Editor’s Note: Does your wood-burning stove need a little care? Today one of Lehman’s own, Amanda from the stove team, is sharing with us tips to help keep your wood stove in good working order. Continue reading
Editor’s Note: This article comes to us from Becky Workinger, Lehman’s former Customer Service Manager. Enjoy!
I remember my maternal grandfather always saying, “Plant your peas on St Patrick’s Day.” March the 17th in Northeast Ohio can be a very cold, wintry, blustery day. Not the case this year – it was sunny and 55 degrees when I got home from work. Just ten days ago there were still piles of snow on the ground and I still had Christmas lights on the flagpole making a tree effect with lights.
My family has always been gardeners, and I married a farmer who has taught me even more the stewardship of the land, the love of agriculture and how important it is to all of us. Earlier in the day I thought of the planting and ran at my lunch break to purchase seeds.
Sustainability, self-sufficiency, and environmental friendliness has recently hit the younger generations in a big way. All over the internet, thousands of young people are sharing their dreams of one day living a life filled with vegetable gardens, solar power, clotheslines, butter churns, bread baking, and farm animals. Continue reading
Living simply begins with making sustainable choices, from the food you eat to the light you use. A staple in our Amish community, oil lamps and lanterns are a dependable, sustainable source of light that never need an outlet. It’s no wonder that after all these years, folks around the world still use them – from remote, off-the-grid areas to suburban power outages. Continue reading
“Simplicity is the ultimate sophistication.”
– Leonardo Da Vinci, brilliant Renaissance artist
I am not a fan of New Year’s Resolutions. Why should there be only one day a year when you are encouraged to make a fresh start?
That said, the beginning of a new year does make me think of ways to improve myself and the world in which I take up space. Because we stand for a simpler life, allow me to share some simple living thoughts running around my already-crowded brain this January. Continue reading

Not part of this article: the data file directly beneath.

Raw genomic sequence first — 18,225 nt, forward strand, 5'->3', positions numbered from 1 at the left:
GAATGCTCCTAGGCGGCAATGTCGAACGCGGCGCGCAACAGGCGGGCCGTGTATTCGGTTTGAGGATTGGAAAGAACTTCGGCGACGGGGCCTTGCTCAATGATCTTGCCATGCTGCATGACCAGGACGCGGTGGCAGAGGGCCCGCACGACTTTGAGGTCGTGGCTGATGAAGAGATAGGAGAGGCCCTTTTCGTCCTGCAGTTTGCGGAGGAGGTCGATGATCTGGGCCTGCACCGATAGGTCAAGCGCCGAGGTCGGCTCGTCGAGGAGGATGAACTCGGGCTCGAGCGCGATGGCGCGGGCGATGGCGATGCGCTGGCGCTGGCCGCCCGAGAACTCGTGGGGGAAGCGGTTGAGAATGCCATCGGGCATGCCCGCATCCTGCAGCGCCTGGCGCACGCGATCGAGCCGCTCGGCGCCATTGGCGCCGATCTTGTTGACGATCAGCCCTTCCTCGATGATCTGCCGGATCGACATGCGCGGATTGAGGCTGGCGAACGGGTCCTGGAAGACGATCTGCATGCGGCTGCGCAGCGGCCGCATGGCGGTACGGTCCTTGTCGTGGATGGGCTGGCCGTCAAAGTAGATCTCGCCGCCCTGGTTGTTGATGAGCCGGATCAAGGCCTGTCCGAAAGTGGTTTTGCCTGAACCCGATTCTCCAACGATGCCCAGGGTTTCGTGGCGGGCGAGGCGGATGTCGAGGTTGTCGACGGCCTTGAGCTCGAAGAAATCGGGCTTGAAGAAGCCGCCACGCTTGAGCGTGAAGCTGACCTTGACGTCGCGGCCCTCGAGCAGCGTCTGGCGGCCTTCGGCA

We had just trimmed our tree to help it fit into our tiny home, and what we were left with seemed too good to just toss back outside: branches and sprigs of fresh, soft pine with a fragrance incredibly befitting of the season.
Important household skills, and the amount of people concerned with learning them, have majorly declined over the past century. Skills such as cooking and baking from scratch, repairing things, growing food, sewing or knitting clothes, and creating goods like candles and soap don’t seem to be on the priority lists of many anymore.
It’s easy to see why – modern times have us distracted with other important things, and to give us more time to deal with these distractions, companies have made much quicker, easier, and more automated ways of getting things done. Continue reading
If you had lots of unexpected free time on your hands, what would you do? What would you learn?
This was the question imposed on millions of people in the last year as our society coped with a lot of unprecedented developments, including the pandemic. But not all downtime was bad or difficult. In fact, with so much time on their hands, hobbies blossomed through 2020 as people refreshed old skills and learned new ones. Continue reading
If your Christmas wish list is average, it’s divided into roughly three categories: big-ticket items, smaller items, and stocking stuffers. If you’re a homesteader, soon-to-be-homesteader, or a wanna-be homesteader, Lehman’s is the place to find all three.
The best kind of gift for homesteaders is something that contributes to self-sufficiency. Does it help grow food? Raise livestock? Provide heat? Produce light? Make a job easier, safer, or more efficient? Reduce costs? Solve a problem? Deliver knowledge? If the answer is “yes” to any of these criteria, then it’s likely to be a welcome gift for the homesteader in your family.
Here are some suggestions for the do-it-yourselfer on your Christmas list: Continue reading
Since childhood, I’ve always felt burning wood was a cherished pastime. There are few things I place as much importance in on our farm as I do the cutting, hauling, splitting and stacking of firewood. The entire process is sacred and rewarding to me. Walking out to the woodlot during a warm summer evening as the fireflies begin their nightly show and taking stock of what I have ready for this winter, for next, and beyond, brings great satisfaction. There the firewood is stacked on pallets in rows fifty feet long and as I walk around the woodlot, I know I will have no trouble keeping my family warm, no matter how cold winter will get. Continue reading